Kuwait refutes reports that it will cut public subsidies

Published November 2nd, 2016 - 09:00 GMT
Public subsidies and fiscal aid are estimated to cost the country $3bn in the current fiscal budget, or about 5 per cent of projected spending. (Shutterstock)
Public subsidies and fiscal aid are estimated to cost the country $3bn in the current fiscal budget, or about 5 per cent of projected spending. (Shutterstock)

Kuwait’s finance ministry has denied plans it is seeking to end public subsidies on water, electricity, fuel and other areas by 2020 following reports earlier in the week.

Al-Qabas newspaper cited a report published by the finance ministry as saying all public subsidies were being reviewed with plans to gradually phase them out by 2020.

However, the finance ministry denied this in a tweet yesterday, according to Kuwait Times.

Public subsidies and fiscal aid are estimated to cost the country $3bn in the current fiscal budget, or about 5 per cent of projected spending.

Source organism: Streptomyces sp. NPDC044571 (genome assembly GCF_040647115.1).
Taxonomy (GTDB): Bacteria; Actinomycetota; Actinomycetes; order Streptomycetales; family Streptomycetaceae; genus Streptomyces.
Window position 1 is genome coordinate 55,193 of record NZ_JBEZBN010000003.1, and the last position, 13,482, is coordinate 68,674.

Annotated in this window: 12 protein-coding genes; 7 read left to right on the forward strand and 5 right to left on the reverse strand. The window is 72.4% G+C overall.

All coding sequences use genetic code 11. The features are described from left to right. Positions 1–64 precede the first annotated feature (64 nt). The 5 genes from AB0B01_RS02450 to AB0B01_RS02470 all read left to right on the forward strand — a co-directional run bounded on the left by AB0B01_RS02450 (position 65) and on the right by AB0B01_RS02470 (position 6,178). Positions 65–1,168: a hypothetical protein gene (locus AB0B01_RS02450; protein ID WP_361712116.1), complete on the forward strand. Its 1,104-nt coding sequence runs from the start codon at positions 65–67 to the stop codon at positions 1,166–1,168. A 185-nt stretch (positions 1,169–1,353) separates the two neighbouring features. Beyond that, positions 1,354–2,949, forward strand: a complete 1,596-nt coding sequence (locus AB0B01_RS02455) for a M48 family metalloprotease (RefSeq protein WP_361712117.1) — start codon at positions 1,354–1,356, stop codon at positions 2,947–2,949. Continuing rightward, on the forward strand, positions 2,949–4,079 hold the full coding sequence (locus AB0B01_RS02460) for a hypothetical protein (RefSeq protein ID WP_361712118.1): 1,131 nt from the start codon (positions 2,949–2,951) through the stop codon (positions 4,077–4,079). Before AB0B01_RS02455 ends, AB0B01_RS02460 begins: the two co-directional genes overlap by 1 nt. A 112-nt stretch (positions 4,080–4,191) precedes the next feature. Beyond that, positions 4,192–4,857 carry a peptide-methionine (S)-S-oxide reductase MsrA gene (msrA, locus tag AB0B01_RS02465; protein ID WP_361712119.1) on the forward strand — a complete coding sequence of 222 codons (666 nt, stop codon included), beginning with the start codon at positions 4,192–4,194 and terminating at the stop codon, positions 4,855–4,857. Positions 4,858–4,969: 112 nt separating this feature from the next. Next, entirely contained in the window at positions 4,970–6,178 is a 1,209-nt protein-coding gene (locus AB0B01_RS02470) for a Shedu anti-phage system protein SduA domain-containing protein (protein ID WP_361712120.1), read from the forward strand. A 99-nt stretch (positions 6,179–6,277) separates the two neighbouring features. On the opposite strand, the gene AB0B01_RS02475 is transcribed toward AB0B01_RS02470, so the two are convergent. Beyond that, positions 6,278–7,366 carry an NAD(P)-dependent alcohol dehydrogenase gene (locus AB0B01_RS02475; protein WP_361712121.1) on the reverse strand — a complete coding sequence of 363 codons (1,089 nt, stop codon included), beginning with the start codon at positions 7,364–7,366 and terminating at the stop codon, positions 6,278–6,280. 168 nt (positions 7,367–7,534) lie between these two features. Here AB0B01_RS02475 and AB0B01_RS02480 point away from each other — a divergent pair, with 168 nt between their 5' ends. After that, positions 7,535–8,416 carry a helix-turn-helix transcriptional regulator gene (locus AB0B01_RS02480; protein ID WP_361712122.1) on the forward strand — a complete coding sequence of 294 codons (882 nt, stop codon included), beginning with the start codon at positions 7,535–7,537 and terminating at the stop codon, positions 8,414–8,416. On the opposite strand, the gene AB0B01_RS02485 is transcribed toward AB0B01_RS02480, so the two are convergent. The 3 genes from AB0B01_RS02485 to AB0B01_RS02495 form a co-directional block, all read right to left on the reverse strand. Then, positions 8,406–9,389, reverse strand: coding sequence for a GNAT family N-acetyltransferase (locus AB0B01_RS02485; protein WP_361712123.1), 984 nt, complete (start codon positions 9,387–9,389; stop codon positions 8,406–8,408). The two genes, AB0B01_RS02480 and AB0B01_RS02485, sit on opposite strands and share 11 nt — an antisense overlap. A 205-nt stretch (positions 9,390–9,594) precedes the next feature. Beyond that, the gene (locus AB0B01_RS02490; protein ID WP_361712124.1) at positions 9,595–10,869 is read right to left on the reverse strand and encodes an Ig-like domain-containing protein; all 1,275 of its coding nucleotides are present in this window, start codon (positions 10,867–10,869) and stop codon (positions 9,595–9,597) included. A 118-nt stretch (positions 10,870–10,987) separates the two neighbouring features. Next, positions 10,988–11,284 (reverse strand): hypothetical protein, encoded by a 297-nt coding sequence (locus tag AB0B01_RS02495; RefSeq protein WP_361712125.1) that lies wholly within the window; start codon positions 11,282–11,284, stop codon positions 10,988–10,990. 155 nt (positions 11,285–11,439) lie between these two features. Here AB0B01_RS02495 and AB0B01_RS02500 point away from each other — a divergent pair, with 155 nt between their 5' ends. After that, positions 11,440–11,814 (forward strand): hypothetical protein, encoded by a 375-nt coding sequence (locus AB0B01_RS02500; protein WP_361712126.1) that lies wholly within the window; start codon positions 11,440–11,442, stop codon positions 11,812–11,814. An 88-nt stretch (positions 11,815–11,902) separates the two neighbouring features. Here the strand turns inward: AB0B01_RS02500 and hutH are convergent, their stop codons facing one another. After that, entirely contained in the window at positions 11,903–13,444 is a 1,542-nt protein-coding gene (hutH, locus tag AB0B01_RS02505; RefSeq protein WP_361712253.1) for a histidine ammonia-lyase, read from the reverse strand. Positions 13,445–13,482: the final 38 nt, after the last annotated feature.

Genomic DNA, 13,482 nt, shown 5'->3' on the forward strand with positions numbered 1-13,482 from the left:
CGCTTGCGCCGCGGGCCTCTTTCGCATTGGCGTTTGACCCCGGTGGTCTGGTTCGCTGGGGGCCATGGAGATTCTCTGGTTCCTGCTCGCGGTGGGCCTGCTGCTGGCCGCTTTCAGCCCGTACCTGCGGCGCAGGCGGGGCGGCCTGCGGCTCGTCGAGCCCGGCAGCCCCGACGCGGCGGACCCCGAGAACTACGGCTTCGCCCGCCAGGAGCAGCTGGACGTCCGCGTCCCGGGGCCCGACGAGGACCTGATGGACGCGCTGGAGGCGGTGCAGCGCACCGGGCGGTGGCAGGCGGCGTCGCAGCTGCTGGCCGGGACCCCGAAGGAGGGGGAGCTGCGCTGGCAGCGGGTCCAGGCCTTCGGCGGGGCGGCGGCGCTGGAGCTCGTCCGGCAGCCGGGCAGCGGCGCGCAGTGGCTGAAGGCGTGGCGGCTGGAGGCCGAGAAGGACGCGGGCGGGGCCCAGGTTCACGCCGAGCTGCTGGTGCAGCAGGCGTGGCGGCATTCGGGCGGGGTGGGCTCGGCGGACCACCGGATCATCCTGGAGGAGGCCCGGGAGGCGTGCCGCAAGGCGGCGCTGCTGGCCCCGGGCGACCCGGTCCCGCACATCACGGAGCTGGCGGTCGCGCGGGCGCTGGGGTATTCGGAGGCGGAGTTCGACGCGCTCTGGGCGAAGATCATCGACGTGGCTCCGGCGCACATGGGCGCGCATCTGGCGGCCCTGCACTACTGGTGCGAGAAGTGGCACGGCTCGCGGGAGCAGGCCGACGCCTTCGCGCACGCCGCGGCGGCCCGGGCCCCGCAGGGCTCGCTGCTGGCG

The government has already enacted cuts to subsidies to kerosene and diesel and partially lifted subsidies on fuel, raising prices by more than 80 per cent in some cases.

However, the move attracted strong opposition from MPs who protested that the finances of citizens would be affected.

An eventual deal granting each Kuwaiti driver 75 litres of free petrol each month was not enough to prevent disputes between the government and parliament and led to the latter’s dismissal by the Emir last month.

New elections will be held on November 26.

Kuwait has weathered low oil prices better than some of its Gulf peers but still posted a $15.3bn budget deficit for the financial year ending March 31.

A deficit of $29bn is projected for the current year, which began on April 1.


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